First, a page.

The world lies to us.
Men don’t believe the lies. They know it’s a load of advertising, a bunch of hype, a song-and-dance number for the easily charmed.
But women believe. We’re like those weirdly inarticulate but enthusiastic UFO sighters who live in unpopulated desert towns: we know it’s out there, whatever it is.
We’re eager to believe it’s all possible.
We insist on believing that a flat tummy, toned arms, thin thighs, and a firm neck will make us feel better about ourselves, when all it actually takes to feel better is a martini and plate of cheese snacks.
After all, once we hit forty, women have only about four taste buds left: one for vodka, one for wine, one for cheese, and one for chocolate. Beyond a certain point, flat, toned, thin, and firm are all things best left to those for whom they are negotiable assets. Those of us with sufficient assets have earned the right to sit on them and be comfortable.
And yet we torture ourselves, even though we are smart broads.
We know better than to believe in our heart of hearts that applying “minerals” to our faces will actually reduce the apparent size of our pores. We know that the use of finely-ground rocks to act as sealant is best referred to as “grouting” and should be done by a licensed contractor and not by a teenager at Sephora whose pores are microscopic. Yet we buy the whole face-grouting kit so that we can get a “free” cosmetic bag. The cosmetic bag will remain unused and, eventually, we will give it to a niece or goodwill.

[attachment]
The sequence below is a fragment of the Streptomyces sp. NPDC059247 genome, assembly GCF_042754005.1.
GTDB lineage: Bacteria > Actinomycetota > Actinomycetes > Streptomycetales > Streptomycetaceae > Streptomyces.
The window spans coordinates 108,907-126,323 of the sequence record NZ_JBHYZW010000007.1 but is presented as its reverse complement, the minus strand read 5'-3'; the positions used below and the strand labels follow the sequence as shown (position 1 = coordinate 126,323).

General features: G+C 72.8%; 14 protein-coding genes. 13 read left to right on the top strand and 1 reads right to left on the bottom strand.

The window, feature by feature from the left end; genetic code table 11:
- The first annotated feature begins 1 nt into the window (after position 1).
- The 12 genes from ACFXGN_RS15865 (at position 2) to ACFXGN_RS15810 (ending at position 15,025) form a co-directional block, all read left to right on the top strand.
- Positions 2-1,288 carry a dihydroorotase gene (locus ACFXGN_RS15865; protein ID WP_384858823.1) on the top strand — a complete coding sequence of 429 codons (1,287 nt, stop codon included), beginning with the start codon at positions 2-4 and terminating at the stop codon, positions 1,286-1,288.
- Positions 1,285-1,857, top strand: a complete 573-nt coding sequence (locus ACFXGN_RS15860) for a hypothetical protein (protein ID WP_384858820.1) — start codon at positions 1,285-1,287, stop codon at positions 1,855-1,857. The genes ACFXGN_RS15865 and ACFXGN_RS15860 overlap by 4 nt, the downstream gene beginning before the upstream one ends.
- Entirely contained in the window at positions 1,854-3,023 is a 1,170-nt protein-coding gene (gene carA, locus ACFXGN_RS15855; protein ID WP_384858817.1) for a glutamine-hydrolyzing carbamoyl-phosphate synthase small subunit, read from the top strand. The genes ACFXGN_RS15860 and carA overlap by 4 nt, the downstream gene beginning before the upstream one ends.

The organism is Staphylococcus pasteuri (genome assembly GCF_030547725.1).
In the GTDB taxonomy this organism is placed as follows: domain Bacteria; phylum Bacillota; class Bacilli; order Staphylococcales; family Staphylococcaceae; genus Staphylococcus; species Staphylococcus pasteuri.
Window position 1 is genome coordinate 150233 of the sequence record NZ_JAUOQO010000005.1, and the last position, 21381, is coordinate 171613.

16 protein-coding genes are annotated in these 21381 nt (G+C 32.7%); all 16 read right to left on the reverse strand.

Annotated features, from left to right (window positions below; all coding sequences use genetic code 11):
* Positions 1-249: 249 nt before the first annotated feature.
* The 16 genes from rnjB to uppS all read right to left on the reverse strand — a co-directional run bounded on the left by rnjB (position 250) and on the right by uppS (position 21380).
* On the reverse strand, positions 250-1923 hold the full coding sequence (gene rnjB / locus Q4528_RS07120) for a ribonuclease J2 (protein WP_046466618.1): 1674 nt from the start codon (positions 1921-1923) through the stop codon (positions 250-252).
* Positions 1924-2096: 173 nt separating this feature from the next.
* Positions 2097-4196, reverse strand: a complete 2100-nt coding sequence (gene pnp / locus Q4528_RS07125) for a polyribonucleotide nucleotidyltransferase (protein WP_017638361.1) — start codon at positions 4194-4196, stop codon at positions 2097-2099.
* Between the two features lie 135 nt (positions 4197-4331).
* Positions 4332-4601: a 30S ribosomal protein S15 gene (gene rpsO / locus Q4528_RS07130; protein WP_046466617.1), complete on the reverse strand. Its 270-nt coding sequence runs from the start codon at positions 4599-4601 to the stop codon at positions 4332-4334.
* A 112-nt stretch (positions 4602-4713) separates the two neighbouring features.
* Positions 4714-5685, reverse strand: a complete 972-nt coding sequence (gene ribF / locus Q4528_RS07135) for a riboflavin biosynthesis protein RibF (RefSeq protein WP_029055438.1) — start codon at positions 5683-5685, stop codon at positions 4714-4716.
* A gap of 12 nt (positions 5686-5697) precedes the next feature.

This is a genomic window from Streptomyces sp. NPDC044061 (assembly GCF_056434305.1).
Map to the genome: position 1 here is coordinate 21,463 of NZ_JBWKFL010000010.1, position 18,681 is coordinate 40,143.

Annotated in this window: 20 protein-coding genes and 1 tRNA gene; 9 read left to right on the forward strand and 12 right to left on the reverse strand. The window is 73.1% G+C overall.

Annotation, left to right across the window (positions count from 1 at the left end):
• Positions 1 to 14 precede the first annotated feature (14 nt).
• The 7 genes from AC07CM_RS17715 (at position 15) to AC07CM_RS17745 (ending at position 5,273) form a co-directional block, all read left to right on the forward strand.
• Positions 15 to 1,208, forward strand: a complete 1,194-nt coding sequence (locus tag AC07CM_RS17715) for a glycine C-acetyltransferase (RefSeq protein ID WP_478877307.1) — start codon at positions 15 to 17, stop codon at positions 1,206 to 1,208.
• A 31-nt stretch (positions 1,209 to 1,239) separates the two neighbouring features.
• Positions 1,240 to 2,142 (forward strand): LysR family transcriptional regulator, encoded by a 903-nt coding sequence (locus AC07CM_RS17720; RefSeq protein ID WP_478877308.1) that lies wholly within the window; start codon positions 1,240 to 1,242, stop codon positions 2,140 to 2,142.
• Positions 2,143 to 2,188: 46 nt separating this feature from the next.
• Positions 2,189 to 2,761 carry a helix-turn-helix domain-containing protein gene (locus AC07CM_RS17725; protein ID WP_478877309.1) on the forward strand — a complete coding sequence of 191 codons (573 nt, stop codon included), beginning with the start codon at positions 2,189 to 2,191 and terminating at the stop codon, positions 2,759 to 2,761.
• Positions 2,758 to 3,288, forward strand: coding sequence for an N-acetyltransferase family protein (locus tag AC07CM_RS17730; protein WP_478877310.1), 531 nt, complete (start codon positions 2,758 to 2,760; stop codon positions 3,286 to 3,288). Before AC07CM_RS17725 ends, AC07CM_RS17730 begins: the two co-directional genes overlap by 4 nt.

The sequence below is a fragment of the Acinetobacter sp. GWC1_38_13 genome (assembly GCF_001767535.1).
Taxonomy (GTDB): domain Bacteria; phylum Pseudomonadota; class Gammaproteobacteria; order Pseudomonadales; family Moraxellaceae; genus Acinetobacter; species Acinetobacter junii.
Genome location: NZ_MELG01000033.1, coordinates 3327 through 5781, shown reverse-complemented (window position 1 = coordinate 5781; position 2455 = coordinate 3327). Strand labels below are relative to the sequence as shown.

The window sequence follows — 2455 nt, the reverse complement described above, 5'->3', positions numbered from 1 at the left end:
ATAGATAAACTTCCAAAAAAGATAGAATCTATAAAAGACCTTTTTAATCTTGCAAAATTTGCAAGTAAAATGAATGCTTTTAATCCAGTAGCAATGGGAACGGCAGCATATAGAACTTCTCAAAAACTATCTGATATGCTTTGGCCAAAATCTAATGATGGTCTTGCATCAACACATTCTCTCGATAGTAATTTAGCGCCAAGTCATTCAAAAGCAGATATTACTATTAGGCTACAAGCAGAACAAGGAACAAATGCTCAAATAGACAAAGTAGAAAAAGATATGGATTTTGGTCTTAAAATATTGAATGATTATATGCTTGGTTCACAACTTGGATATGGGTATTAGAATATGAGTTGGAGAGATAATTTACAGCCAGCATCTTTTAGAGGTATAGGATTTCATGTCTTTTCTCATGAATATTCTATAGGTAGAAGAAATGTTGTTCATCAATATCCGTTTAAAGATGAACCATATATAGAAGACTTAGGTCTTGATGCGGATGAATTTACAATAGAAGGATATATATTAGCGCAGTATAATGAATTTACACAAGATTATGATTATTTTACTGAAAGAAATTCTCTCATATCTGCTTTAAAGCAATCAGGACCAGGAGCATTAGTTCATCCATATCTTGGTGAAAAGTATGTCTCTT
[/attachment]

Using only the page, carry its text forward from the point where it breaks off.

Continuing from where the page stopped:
Deep down, most of us realize that to “behave youthfully” will not make us seem like Demi Moore or Susan Sarandon but will instead prompt others to consider us as either Mrs. Robinson from The Graduate (if they are our good friends) or as Bette Davis from Whatever Happened to Baby Jane (if they are everyone else).
We torture ourselves by wondering if we are too old for headbands.
We spend time pondering the judicious use of bangs.
When an attractive man (or, for that matter, a woman—who has time to be picky) has flashed a dazzling smile in our direction without provocation, we spend the afternoon wondering if they noticed the insouciant way our bag and shoes create a stylistic dialectic, or noticed the whimsical yet edgy use of our accessories.
We like watchbands, bracelets, and interesting buttons. We are women who believe that what we need is a makeover and stylist, when we fear that what we really need is a sandblaster, caps, and our stomachs stapled.
And yet, I repeat, we are smart broads. Really.
adapted from It's Not That I'm Bitter, Or How I Learned To Stop Worrying About Visible Panty Lines and Conquer The World (St. Martin's Press)